Magazine article The Spectator

When Cap'n Bob and the Prince of Darkness Went Quark-Hunting in a Bubble Chamber

Magazine article The Spectator

When Cap'n Bob and the Prince of Darkness Went Quark-Hunting in a Bubble Chamber

Article excerpt

I do not claim to understand the physics of subatomic particles, but I am interested in their contribution to our language. I like the idea of a quark, an appealing creature which sounds as though it might have been invented by Edward Lear. Officially a quark is defined as 'a point in space of no measurable size', but I suspect it is bigger than that and certainly more significant. I prefer quarks to leptons, sinister things, rather like Marxists posing as New Labour. You can 'couple' with a quark and 'decouple' from it, though the latter produces an Electroweak Reaction - rather a feeble consequence you might think. I feel I could do business with quarks, though not with leptons. The trouble is, most grand unified theories 'tend to bring the quarks and leptons together in one big family'. Such a family would include 'bosons'. I don't know what they are but an X-boson is said to be ,very massive'. They encompass photons and gluons and, below them, or possibly inside them, photinos, winos, gluinos, gravitinos and zinos. Each has a lifetime or a half-life. 'Proton decay' can occur 'often or very rarely', not a helpful statement if you meet a decayed wino on a dark night, especially if it's carrying a Large ElectronPositron Collider, as many do these days.

There are innumerable quarks, and a good question to ask at physics seminars is 'What Makes a Top Quark?' You see, there are Top and Bottom quarks (rather like lesbians), Up and Down quarks, Charm quarks and Strange quarks. A Strange quark can produce 'cascade baryon' and a positive shower of red, green and blue gluons. I'm sorry to bring Cap'n Bob into it here, but there is an explanation called 'Maxwell's Electron-Magnetic Theory'. This may not of course have anything to do with Mirror-Pension Maxwell, wearing his baseball cap the wrong way round and wagging his huge bum as he strolls from one gravitino to another. His favourite saying was 'Strig theories can produce inconsistencies if they include the concept of Supersymmetry'. It is a fact that there is a Higgs's Particle, or rather something known as 'the Missing Higgs's Particle', and I expect Maxwell had something to do with that. The matter can be tested in the magnetic field of a Bubble Chamber, which shows how electrons produced from gamma rays curl up in opposite directions to form infinitely small Catherine wheels of red, blue and green gluons, and then vanish - a typical Maxwell ploy.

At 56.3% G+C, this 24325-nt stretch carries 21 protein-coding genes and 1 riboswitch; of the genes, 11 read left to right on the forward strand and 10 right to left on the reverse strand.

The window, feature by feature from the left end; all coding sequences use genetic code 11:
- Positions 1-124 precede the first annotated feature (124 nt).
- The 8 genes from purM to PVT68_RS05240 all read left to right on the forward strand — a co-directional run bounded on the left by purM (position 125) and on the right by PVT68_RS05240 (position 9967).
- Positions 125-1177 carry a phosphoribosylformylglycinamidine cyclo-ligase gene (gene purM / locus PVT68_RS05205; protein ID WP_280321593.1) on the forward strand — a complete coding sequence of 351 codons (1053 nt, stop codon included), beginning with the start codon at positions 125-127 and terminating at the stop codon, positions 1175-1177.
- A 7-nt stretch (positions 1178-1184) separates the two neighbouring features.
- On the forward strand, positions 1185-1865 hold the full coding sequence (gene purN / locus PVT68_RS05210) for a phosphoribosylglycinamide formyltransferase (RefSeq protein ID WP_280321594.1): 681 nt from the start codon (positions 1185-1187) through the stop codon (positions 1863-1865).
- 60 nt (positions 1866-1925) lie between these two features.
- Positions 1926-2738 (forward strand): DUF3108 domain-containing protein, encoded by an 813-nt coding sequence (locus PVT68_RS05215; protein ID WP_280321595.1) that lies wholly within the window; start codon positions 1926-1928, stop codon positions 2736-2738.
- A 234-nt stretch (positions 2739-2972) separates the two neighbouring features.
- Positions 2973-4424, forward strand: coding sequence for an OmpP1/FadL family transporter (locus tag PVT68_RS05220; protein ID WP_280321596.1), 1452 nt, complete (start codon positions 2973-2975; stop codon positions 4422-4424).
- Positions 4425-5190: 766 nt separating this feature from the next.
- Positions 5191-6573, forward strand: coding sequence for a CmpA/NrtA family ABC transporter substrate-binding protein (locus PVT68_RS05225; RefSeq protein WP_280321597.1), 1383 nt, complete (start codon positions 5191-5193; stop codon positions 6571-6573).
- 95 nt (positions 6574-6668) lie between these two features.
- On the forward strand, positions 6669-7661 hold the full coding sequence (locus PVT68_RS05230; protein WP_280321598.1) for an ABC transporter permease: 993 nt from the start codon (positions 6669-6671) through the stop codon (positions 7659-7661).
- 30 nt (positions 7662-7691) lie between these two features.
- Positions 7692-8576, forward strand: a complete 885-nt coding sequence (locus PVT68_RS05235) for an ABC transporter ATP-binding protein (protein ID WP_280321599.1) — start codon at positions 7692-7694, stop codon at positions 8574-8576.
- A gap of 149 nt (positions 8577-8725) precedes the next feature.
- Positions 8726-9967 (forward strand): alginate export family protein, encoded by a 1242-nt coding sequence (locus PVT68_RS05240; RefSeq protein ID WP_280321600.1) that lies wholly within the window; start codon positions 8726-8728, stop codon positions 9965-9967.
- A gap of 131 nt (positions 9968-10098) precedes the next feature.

It's not clear if quarks are an oppressed class or employ servants. One physicist has compared them to 'prisoners in a chain gang'. On the other hand, they are kept informed by their personal Messenger Particles. I read: 'The virtual gluons that flit between the quarks within a hard-on are not neutral but carry mixtures of colour and anti-colour.' I am not sure exactly what anti-colour is, but it's something to do with the Turner Prize. The term hard-on is also puzzling. Scrutinising my hurried notes, I fear this may be a mis-transcription for hadron, since I know that Oscar Greenberg and Yoichiru Nambu have done a lot of work on 'the colours of hadrons'. The names of the experts are almost as good as the scientific terms they have coined. Hail Sheldon Glashow, Abdul Salam, Chen Ning Yang and Murrary Gell-Mann! Here's the stuff of poetry! Nor must I forget Gerard 't Hooft and his ringing assertion: 'Electroweak theory is renormalisable.' Subatomic particularists are notable for their obiter dicta, such as the famous lab saying (you can bet your half-life it has a Freudian subtext): 'Scatter me off an electron and I will leave no track. …

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